Once I was a clever boy learning the arts of Oxford... is a quotation from the verses written by Bishop Richard Fleming (c.1385-1431) for his tomb in Lincoln Cathedral. Fleming, the founder of Lincoln College in Oxford, is the subject of my research for a D. Phil., and, like me, a son of the West Riding.

I have remarked in the past that I have a deeply meaningful on-going relationship with a dead fifteenth century bishop...
It was Fleming who, in effect, enabled me to come to Oxford and to learn its arts, and for that I am immensely grateful.


Wednesday, 8 September 2010

Our Lady of Lincoln

Today being the feast of the Nativity of Our Lady seems an appropriate day on which to post a view of one of the greatest churches built to her honour, the cathedral at Lincoln. Although I do not subscribe to the urge to list or decide which is the best amongst cathedrals or other works of art, I do consider Lincoln to be in many respects ina class of its own amongst English cathedrals, or indeed European ones.
This image is from the Churchmouse site about the cathedral, and is one of my favourite images of one of my favourite buildings.

Lincoln Cathedral (before 1808), Watercolour by Augustus Charles Pugin (1762-1832). Whitworth Art Gallery, University of Manchester.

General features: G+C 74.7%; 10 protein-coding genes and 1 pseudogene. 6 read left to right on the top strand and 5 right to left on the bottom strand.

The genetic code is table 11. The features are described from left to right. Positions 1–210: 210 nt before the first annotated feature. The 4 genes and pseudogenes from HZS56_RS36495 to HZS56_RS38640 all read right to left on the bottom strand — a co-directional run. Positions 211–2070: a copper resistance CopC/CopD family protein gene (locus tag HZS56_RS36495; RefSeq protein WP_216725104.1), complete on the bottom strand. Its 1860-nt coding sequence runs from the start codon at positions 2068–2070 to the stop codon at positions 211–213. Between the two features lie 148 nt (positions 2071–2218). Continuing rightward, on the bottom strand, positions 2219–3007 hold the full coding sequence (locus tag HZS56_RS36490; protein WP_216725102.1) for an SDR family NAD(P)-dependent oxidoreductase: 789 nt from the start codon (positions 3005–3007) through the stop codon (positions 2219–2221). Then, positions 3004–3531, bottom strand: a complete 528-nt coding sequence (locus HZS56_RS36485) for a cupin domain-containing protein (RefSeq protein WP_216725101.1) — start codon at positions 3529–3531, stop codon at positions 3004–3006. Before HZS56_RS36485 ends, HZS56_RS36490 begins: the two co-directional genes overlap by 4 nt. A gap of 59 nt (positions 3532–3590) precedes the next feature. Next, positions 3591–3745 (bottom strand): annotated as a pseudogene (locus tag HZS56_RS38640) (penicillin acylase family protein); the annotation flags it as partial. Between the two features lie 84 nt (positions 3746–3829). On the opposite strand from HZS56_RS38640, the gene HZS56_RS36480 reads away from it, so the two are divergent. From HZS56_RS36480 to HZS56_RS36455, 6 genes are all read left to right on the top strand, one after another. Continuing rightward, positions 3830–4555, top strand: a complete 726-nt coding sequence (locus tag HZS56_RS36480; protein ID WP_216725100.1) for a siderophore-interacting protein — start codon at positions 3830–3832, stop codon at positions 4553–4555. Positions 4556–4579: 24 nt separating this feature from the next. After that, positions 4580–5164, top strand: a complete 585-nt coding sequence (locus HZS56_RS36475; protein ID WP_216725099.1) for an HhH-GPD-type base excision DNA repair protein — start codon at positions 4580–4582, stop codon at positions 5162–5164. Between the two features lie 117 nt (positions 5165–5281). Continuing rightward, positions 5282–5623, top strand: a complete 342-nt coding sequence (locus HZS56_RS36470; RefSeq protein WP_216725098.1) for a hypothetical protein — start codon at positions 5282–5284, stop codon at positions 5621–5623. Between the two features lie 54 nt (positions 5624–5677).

Lincoln Cathedral

Watercolour by Augustus Charles Pugin (1762-1832)
Whitworth Art Gallery, University of Manchester.


The painting, by the father of the great architect, shows the cathedral before the removal of the spires on the western towers in 1807.

It appears likely that the towers and their spires were being completed about the time of the episcopate of Bishop Richard Fleming, which adds to the interest of the picture for me. However its real attraction is less academic - I simply think it is a beautiful painting of a beautiful building - itself one of the truly great works of medieval man. I regret, of course, that I cannot myself see the cathedral complete with its spires, but thanks to A.C.Pugin I can more easily envisage it. As a painting it captures an ethereal quality about the cathedral which I find particularly attractive. It is very much a case of dreaming spires and the last enchantments of the middle ages.

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